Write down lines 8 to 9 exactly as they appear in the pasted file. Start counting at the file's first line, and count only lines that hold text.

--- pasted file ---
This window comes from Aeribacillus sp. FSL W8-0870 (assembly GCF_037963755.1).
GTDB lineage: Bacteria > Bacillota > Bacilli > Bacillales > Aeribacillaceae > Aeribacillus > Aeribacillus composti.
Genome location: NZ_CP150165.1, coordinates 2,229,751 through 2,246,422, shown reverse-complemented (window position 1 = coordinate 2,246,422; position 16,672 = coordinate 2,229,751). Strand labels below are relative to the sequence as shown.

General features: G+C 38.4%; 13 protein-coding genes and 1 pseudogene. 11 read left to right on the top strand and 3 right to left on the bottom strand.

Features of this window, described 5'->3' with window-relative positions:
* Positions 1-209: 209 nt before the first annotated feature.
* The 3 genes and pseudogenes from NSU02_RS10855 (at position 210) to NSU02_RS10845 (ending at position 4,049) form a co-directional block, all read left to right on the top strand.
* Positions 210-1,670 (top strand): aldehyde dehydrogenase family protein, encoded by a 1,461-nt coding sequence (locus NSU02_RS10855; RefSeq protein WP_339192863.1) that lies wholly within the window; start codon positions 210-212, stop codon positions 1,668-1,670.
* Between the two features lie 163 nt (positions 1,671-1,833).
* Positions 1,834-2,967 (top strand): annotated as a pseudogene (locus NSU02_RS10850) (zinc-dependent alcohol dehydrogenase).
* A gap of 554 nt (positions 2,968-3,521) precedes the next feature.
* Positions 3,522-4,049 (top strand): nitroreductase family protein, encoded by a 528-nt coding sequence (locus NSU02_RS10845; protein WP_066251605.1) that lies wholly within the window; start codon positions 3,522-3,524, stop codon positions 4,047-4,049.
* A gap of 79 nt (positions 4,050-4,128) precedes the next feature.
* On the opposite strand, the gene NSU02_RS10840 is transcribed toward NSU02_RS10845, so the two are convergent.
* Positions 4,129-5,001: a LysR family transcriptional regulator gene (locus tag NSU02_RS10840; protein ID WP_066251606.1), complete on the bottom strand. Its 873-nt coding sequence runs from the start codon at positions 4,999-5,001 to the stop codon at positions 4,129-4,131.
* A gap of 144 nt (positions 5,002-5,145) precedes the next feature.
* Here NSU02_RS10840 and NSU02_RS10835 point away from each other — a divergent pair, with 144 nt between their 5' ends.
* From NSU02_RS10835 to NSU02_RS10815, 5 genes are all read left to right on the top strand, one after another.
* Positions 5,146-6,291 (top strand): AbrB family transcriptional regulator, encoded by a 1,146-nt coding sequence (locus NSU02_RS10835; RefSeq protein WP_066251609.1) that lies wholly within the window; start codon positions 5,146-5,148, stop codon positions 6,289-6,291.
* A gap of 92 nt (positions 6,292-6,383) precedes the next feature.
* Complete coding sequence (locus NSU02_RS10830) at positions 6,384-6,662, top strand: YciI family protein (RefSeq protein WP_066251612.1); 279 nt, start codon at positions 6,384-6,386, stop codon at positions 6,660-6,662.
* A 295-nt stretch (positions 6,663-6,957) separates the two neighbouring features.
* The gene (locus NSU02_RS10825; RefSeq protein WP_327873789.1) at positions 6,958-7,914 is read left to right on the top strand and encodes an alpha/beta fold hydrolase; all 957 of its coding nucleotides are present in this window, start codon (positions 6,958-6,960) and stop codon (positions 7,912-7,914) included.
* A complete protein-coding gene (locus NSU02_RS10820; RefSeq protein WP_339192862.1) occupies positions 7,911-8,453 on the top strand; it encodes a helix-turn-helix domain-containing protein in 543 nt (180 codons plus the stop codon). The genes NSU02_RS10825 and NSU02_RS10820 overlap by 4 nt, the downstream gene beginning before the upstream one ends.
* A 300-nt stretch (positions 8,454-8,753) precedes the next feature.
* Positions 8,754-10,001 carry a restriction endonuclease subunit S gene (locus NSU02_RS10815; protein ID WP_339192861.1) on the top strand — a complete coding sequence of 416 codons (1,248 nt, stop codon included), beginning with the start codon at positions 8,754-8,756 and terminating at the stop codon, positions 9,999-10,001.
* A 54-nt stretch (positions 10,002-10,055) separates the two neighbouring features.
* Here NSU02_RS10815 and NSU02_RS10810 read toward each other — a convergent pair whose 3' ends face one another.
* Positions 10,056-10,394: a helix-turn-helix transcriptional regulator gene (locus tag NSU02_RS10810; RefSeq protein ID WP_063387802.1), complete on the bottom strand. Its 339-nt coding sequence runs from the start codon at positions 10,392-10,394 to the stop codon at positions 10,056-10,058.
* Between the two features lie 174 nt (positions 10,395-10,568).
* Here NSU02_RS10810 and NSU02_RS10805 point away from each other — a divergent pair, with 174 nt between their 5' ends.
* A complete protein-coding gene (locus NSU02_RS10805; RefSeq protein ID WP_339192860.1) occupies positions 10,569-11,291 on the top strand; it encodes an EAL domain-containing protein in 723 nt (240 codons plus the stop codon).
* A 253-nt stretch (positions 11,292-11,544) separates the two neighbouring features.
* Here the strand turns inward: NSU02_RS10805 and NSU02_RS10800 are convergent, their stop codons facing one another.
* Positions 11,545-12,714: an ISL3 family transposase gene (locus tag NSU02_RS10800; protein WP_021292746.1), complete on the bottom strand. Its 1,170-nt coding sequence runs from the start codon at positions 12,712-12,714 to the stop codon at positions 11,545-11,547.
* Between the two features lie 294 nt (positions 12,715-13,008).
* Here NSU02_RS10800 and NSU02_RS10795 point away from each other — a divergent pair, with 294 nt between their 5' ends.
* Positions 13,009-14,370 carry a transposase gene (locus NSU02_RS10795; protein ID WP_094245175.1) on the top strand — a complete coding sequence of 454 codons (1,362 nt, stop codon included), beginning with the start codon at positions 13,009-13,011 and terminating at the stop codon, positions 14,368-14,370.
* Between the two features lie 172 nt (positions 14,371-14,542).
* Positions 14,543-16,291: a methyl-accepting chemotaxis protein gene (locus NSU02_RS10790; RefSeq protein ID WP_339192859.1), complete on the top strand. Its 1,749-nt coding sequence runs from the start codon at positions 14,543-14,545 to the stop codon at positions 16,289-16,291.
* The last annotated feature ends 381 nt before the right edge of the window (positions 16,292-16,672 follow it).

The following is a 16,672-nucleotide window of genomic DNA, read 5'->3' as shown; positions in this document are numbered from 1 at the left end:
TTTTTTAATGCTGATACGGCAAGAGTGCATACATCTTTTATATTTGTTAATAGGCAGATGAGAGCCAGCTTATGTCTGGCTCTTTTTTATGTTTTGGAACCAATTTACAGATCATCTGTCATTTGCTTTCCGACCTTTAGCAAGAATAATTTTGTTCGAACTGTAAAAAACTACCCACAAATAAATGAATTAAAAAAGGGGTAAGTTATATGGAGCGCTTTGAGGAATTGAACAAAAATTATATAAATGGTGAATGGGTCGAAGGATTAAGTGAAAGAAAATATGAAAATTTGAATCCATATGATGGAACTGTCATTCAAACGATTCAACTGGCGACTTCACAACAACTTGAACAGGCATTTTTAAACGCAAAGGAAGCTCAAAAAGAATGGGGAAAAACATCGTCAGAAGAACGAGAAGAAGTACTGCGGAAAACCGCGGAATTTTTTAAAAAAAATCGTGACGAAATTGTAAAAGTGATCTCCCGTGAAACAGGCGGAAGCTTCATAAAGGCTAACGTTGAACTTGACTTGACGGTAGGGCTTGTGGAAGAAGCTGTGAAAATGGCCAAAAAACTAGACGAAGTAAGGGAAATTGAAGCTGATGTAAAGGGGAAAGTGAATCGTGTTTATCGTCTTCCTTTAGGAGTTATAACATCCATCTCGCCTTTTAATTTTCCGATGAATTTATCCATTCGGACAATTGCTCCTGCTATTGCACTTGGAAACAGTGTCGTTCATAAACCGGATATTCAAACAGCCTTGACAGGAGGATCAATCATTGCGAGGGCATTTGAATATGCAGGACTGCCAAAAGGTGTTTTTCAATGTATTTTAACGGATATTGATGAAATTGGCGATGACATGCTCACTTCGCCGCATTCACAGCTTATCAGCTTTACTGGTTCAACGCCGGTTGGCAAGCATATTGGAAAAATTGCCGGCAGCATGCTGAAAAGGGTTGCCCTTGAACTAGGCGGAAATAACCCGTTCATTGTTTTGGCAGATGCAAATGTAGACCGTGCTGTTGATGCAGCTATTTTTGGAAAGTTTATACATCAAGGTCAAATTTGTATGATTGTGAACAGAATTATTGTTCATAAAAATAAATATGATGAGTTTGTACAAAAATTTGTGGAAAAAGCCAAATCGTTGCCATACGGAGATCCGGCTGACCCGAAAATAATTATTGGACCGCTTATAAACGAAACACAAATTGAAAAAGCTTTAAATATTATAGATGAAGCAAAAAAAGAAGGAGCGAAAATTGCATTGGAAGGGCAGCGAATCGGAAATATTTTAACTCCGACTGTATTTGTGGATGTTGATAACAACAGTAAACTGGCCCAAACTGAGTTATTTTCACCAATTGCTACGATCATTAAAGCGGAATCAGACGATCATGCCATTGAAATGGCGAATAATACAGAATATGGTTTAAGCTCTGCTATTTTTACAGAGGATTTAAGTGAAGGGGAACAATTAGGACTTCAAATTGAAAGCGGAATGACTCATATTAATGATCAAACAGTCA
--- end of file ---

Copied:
* Positions 210-1,670 (top strand): aldehyde dehydrogenase family protein, encoded by a 1,461-nt coding sequence (locus NSU02_RS10855; RefSeq protein WP_339192863.1) that lies wholly within the window; start codon positions 210-212, stop codon positions 1,668-1,670.
* Between the two features lie 163 nt (positions 1,671-1,833).